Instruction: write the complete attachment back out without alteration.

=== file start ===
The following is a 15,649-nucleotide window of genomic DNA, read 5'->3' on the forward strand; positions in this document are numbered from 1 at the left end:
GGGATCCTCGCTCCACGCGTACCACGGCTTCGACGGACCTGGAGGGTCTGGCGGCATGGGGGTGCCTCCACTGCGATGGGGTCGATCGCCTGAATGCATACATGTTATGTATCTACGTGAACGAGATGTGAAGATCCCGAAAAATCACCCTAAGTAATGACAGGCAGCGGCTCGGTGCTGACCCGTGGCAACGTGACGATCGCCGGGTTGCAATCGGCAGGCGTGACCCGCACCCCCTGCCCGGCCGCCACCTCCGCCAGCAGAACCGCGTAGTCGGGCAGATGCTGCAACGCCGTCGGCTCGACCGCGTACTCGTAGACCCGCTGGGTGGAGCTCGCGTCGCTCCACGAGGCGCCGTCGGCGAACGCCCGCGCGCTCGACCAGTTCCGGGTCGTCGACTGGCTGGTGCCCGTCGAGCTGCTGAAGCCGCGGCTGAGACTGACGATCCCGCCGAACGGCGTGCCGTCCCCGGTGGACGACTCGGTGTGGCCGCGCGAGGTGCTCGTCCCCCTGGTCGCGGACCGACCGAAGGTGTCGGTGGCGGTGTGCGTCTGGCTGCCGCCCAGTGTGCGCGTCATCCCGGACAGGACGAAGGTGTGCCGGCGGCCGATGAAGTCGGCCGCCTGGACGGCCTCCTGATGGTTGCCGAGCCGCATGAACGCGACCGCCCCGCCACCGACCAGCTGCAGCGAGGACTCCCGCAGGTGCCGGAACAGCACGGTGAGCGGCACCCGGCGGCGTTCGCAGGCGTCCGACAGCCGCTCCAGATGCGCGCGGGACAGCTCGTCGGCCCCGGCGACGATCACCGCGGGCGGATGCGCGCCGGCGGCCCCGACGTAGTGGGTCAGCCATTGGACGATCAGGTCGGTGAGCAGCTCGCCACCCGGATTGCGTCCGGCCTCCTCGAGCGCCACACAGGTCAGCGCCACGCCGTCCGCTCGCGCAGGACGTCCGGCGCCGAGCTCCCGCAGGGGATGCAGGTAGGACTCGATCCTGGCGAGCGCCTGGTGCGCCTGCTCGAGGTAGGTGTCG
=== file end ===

The following is a 15,649-nucleotide window of genomic DNA, read 5'->3' on the forward strand; positions in this document are numbered from 1 at the left end:
GGGATCCTCGCTCCACGCGTACCACGGCTTCGACGGACCTGGAGGGTCTGGCGGCATGGGGGTGCCTCCACTGCGATGGGGTCGATCGCCTGAATGCATACATGTTATGTATCTACGTGAACGAGATGTGAAGATCCCGAAAAATCACCCTAAGTAATGACAGGCAGCGGCTCGGTGCTGACCCGTGGCAACGTGACGATCGCCGGGTTGCAATCGGCAGGCGTGACCCGCACCCCCTGCCCGGCCGCCACCTCCGCCAGCAGAACCGCGTAGTCGGGCAGATGCTGCAACGCCGTCGGCTCGACCGCGTACTCGTAGACCCGCTGGGTGGAGCTCGCGTCGCTCCACGAGGCGCCGTCGGCGAACGCCCGCGCGCTCGACCAGTTCCGGGTCGTCGACTGGCTGGTGCCCGTCGAGCTGCTGAAGCCGCGGCTGAGACTGACGATCCCGCCGAACGGCGTGCCGTCCCCGGTGGACGACTCGGTGTGGCCGCGCGAGGTGCTCGTCCCCCTGGTCGCGGACCGACCGAAGGTGTCGGTGGCGGTGTGCGTCTGGCTGCCGCCCAGTGTGCGCGTCATCCCGGACAGGACGAAGGTGTGCCGGCGGCCGATGAAGTCGGCCGCCTGGACGGCCTCCTGATGGTTGCCGAGCCGCATGAACGCGACCGCCCCGCCACCGACCAGCTGCAGCGAGGACTCCCGCAGGTGCCGGAACAGCACGGTGAGCGGCACCCGGCGGCGTTCGCAGGCGTCCGACAGCCGCTCCAGATGCGCGCGGGACAGCTCGTCGGCCCCGGCGACGATCACCGCGGGCGGATGCGCGCCGGCGGCCCCGACGTAGTGGGTCAGCCATTGGACGATCAGGTCGGTGAGCAGCTCGCCACCCGGATTGCGTCCGGCCTCCTCGAGCGCCACACAGGTCAGCGCCACGCCGTCCGCTCGCGCAGGACGTCCGGCGCCGAGCTCCCGCAGGGGATGCAGGTAGGACTCGATCCTGGCGAGCGCCTGGTGCGCCTGCTCGAGGTAGGTGTCG